Wednesday, August 29, 2012

Questions to those who claimed seventeen Afghan lives in one night

By now, everyone is probably aware of the gruesome, violent incident in which seventeen persons, including two women, were beheaded in a nocturnal attack in the Kajaki district of the volatile province of Helmand, still partially under the control of the Taliban, in Afghanistan.

We humans, a violent species, live in a violent world, cherish and nurture violent tendencies, often engage in violent actions over meaningless and trivial reasons, and are exposed to expressions of violence on a daily basis, in the news, in the popular media, in culture and traditions and so forth - so much so that we, as a species, have probably gotten inured to violence by now. I, for instance, am not easily moved by depictions of extreme violence televised or projected onscreen, perhaps because I am never unconscious of the unreality, the make-believe, the clever and painstaking CGI that brings forth such gory effects to life. But the news of the beheadings - the horrific violence perpetrated in real life - bothered me, upset me, and shocked the normally garrulous me into silence on this, until now.

Saturday, August 25, 2012

Brief Reflexions on Posterity's Chances

I have a question which has been tugging at the back of my mind for a while.
Does religion turn a person stupid, or does a stupid person feel attracted towards religion? Is it one, or both? Is there a chicken-and-egg scenario, or is it a feedback loop of some sort?

I am usually good at pushing such existentialist questions to the back of my mind. What prompted the return of this problem to the forebrain with renewed vigor today was the following situation.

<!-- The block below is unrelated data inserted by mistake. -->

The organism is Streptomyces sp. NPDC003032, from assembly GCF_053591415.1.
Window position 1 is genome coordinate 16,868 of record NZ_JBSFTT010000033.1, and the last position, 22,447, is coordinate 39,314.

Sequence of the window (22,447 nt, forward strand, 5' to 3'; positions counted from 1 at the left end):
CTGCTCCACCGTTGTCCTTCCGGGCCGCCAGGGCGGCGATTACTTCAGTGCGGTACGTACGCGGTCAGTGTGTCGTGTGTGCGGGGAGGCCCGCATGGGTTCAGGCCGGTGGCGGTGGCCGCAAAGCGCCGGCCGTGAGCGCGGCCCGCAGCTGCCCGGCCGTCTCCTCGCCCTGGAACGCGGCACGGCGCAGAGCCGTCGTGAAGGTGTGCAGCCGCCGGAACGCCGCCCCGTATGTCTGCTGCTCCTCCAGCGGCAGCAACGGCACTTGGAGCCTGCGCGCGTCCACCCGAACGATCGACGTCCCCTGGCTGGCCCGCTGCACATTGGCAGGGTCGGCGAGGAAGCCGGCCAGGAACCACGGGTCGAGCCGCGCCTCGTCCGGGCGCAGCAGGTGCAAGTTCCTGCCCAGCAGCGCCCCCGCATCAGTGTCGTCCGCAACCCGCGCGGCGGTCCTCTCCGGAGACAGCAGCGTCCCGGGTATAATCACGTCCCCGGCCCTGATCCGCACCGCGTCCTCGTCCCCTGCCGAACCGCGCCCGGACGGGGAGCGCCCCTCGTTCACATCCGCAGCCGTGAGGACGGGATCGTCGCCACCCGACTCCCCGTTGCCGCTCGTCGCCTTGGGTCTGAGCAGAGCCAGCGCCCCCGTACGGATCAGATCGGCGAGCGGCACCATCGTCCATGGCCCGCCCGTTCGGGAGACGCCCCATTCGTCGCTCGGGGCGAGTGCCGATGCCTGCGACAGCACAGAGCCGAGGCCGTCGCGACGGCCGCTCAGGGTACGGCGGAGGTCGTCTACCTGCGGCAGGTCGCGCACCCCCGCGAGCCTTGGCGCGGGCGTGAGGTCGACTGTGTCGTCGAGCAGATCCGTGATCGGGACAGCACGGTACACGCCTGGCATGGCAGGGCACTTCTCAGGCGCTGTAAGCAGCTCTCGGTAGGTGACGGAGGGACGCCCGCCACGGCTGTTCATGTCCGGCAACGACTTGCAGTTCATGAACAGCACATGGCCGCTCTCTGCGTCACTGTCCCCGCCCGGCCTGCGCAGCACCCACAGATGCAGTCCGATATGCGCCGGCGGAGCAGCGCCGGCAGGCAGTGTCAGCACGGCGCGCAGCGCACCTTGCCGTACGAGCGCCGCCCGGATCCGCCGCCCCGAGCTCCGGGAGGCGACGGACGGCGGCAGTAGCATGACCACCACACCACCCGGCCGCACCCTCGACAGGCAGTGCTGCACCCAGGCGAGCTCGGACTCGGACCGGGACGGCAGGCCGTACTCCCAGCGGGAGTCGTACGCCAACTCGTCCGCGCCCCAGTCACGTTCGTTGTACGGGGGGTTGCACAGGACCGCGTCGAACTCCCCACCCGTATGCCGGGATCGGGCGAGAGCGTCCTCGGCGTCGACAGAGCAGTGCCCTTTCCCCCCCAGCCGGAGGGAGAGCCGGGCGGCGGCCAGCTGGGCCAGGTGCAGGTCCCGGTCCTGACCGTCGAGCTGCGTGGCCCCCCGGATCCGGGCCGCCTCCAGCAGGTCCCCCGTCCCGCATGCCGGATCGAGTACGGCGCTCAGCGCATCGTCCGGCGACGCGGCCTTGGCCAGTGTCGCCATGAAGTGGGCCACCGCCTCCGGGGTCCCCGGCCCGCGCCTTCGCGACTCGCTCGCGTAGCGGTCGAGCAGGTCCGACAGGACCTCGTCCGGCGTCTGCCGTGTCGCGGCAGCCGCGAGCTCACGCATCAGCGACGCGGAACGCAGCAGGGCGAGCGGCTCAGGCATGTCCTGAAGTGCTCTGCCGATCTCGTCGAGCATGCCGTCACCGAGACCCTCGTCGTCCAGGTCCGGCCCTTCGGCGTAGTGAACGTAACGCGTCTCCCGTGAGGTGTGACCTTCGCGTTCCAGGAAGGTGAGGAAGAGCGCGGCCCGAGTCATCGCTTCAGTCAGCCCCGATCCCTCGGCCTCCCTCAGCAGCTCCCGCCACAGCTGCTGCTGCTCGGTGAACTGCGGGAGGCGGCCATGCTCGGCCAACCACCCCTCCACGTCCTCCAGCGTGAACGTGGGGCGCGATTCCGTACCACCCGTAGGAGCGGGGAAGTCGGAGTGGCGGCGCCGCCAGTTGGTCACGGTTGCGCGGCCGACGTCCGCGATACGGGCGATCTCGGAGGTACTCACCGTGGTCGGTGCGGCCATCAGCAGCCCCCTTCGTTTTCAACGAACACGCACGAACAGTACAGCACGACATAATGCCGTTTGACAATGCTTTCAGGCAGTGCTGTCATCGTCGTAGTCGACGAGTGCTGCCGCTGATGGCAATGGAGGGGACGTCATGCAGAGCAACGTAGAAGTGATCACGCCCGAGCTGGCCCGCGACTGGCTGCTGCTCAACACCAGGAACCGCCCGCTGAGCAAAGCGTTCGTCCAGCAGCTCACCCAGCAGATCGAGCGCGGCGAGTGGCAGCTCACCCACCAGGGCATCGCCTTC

The celebrated American Astronaut, Neil Armstrong, the first man to walk on the moon, passed away today, at 82 years of age. Intimating this piece of news in a post today, FreeThoughtBlogger Ophelia Benson - whom I read regularly - snarkily reminded her readers of a long-standing urban legend.

Monday, August 6, 2012

Education? Not the Panacea for Epidemic of Honor Killing

In certain societies with deeply entrenched misogyny, violence, sexual abuse and grievous assaults targeted at women are often perpetrated with impunity under the silhouette of tribal customs and traditions with their roots in religion. A despicably evil instance of such violence is what is rather sinisterly euphemized as 'honor killing', a ghastly practice in which families, who perceive that their daughters have disgraced them in some way (mostly by choosing to marry a man of their own, and not the family's, choice), 'reclaim' their 'honor' by murdering the said daughters. This practice is popular in various Arab-Islamic countries such as Pakistan, Afghanistan, Jordan, Syria, Lebanon, Turkey, Saudi Arabia, and others; although it is by no means restricted to Islamic communities and occurs in other societies steeped in a culture of patriarchal authority and perverted sense of honor (such as in certain parts of India), a staggering 91 percent of honor killings worldwide are committed in Islamic households, including those in Western nations (including the UK, Sweden and Canada), according to a 2010 study on worldwide trends in honor killings.

During any discourse on honor killings (what I like to term as (dis)honor or (dis)honor(able) killings, because there is nothing honorable about murdering family members guided by a perverted, warped sense of what honor is), it is customary to bring up the poor education and backward economic status of the perpetrators and their cultures/communities. It is generally considered that education would bring enlightenment and economic parity, which would pave the path towards a more moderate and humane understanding of life, essentially more nuanced interpretations of religious dicta that would be more egalitarian. But recent events provide evidence to the contrary; that insistence on bookish education can not be the panacea against the profoundly entrenched misogyny of religious, tribalist, patriarchal communities.